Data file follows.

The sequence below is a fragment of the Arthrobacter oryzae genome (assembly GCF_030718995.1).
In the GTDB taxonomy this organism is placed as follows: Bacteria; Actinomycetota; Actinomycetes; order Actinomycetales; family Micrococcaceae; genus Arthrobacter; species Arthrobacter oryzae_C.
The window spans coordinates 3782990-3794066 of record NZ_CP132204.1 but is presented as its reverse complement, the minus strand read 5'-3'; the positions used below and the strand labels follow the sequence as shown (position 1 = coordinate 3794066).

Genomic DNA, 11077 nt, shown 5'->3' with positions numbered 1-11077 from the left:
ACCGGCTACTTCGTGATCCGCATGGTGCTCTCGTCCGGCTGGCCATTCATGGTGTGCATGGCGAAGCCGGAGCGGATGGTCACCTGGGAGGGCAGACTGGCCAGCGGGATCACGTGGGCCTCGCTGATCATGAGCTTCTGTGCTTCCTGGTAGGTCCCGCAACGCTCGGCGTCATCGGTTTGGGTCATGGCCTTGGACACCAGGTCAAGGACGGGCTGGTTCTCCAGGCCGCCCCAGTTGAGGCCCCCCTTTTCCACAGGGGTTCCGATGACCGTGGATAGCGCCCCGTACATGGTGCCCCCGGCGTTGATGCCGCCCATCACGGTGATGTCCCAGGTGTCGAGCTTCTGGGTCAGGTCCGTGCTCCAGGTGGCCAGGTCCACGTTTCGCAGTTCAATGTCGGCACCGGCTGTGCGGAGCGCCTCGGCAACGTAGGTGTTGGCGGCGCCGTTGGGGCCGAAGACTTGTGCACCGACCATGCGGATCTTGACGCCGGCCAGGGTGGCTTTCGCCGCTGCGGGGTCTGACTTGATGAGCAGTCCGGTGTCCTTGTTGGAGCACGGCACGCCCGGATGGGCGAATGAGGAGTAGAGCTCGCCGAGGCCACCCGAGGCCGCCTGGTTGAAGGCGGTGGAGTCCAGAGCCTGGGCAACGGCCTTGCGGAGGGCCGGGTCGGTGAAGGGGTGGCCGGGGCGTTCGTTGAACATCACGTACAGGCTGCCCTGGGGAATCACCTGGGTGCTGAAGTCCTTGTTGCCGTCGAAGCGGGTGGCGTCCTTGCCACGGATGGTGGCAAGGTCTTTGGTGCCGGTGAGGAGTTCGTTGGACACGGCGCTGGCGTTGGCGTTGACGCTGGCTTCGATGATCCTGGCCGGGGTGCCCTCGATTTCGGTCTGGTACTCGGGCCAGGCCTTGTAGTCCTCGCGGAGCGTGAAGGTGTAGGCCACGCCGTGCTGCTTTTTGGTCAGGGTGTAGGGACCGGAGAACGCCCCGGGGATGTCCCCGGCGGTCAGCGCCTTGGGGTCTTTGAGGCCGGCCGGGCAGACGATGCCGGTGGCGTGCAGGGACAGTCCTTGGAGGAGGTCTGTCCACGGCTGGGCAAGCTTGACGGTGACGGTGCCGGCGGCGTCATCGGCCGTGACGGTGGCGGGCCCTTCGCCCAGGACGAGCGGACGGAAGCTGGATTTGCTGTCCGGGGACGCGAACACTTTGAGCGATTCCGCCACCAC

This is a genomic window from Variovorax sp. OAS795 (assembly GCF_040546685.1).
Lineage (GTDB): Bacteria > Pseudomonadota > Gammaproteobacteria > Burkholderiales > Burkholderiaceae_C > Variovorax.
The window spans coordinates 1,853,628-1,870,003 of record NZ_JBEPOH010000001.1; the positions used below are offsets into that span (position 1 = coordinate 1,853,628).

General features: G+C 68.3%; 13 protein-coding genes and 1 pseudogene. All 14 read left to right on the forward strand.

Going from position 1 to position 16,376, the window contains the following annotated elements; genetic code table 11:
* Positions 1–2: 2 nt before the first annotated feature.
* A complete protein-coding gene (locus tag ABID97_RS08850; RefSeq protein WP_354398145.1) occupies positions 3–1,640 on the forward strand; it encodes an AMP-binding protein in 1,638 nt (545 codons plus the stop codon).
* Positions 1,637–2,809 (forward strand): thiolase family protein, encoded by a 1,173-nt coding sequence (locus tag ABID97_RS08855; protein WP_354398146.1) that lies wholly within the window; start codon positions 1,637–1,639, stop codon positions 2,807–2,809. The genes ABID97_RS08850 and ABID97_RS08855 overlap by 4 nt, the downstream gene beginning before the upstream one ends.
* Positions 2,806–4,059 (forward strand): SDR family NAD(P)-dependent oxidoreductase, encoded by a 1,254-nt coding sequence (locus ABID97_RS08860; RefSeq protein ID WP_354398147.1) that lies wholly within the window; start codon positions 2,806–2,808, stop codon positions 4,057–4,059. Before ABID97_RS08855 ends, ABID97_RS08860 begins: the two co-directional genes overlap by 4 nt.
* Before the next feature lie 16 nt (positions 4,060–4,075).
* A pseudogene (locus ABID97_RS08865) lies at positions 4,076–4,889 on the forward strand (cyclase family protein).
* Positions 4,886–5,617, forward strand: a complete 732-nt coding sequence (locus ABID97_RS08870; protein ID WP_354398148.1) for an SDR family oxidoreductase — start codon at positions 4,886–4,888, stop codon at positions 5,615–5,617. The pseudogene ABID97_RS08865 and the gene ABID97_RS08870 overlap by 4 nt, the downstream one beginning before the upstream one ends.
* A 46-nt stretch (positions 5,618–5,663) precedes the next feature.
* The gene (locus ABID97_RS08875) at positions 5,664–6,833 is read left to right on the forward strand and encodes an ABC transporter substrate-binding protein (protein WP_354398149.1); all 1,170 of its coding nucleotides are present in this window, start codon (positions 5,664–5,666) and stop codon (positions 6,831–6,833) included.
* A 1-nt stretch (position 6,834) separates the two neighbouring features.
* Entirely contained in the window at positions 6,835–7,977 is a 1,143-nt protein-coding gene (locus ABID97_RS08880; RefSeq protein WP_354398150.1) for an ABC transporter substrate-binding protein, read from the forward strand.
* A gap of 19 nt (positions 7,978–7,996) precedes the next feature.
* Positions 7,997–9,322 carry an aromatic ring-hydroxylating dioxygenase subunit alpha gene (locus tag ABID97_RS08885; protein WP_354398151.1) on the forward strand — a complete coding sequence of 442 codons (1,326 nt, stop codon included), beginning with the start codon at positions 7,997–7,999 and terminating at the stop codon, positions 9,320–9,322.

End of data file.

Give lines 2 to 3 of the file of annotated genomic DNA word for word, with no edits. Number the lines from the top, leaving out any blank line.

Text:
In the GTDB taxonomy this organism is placed as follows: Bacteria; Actinomycetota; Actinomycetes; order Actinomycetales; family Micrococcaceae; genus Arthrobacter; species Arthrobacter oryzae_C.
The window spans coordinates 3782990-3794066 of record NZ_CP132204.1 but is presented as its reverse complement, the minus strand read 5'-3'; the positions used below and the strand labels follow the sequence as shown (position 1 = coordinate 3794066).